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Temperature and photoperiod effects on the growth and development of opium poppy (Papaver somniferum)
journal contributionposted on 2023-05-17, 02:25 authored by Lisson, S
The research described in this paper seeks to address knowledge gaps relating to leaf growth, flowering response to photoperiod and pre-emergent growth for opium poppy (Papaver somniferum), with a view to developing a new decision-support crop model. The pre-emergent growth phases of the commercial morphine cultivar CO58-34 were measured in 10 temperature treatments ranging between 1.5 and 34°C. Linear models fitted to the lag and linear phase growth rate v. temperature plots gave a thermal time duration for the lag phase of 32 degree days and 8.3 degree days per mm of hypocotyl growth for the linear hypocotyl elongation phase. In a second trial, two cultivars (CO58-34 and the thebaine cultivar WF01-1822) were grown in a range of photoperiods spanning 8 to 24 h. Data was also collected on leaf growth attributes. The response to photoperiod was typical for a long day plant. In photoperiods greater than ∼18 h, floral initiation occurred in a minimum, constant thermal time. At shorter photoperiods, initiation was progressively delayed. A second plateau in initiation response to photoperiod occurred for daylengths less than ∼12 h. The duration of the basic vegetative period was similar for the two cultivars at ∼324 degree days from emergence. After an initial delay before the growth of the first fully expanded leaf, leaf appearance rates ranged between 45 and 50 day degrees per leaf. Leaf senescence rates varied between 56 and 84 day degrees per leaf. Leaf area profiles were typically parabolic in nature. Maximum leaf area occurred between nodes 13 and 16 at a value of 12 000-15 000 mm 2.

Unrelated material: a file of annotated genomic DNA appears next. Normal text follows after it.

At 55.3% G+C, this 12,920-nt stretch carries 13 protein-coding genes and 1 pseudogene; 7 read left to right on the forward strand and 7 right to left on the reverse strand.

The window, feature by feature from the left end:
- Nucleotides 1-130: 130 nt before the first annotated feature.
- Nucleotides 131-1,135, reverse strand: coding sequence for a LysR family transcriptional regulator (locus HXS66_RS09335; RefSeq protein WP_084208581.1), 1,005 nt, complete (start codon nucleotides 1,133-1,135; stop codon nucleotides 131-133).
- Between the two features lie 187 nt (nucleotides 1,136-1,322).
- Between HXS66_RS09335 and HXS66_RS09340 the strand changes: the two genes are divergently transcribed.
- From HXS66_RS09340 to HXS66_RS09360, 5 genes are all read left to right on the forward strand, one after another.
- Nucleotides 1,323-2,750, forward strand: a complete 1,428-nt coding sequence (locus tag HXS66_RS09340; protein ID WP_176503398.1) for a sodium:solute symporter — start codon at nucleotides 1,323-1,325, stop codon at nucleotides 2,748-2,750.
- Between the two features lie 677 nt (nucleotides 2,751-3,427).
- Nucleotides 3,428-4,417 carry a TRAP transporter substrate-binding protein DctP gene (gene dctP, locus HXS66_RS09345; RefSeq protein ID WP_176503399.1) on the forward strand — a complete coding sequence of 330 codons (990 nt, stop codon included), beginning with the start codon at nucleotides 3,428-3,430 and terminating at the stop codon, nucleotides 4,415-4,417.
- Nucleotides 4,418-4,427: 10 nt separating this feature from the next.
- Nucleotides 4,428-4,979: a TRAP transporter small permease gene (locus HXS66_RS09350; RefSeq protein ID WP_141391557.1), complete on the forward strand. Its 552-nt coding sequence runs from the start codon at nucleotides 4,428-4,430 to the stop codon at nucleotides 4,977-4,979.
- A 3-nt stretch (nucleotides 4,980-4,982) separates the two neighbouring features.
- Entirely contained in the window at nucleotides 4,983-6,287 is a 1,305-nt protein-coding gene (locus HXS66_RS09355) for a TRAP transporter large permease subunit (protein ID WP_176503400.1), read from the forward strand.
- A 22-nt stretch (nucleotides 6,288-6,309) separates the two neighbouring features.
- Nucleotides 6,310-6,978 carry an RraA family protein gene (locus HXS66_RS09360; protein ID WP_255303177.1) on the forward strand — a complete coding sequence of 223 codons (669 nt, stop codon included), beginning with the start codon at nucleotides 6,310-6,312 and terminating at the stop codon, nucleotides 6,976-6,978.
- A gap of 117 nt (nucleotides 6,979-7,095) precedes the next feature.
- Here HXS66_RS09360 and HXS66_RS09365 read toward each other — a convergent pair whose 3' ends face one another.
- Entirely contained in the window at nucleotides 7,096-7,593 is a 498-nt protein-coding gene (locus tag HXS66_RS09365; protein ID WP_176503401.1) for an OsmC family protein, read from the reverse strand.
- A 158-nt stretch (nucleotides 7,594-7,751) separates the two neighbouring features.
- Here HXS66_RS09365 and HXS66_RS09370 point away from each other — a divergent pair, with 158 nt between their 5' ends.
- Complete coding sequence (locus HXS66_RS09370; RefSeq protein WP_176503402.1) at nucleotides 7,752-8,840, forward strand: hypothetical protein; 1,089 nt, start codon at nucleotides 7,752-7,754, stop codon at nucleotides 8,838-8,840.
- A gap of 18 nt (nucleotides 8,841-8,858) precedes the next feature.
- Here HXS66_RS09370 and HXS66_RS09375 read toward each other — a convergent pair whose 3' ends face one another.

Publication titleAustralian Journal of Agricultural Research
Department/SchoolTasmanian Institute of Agriculture (TIA)
Place of publicationAustralia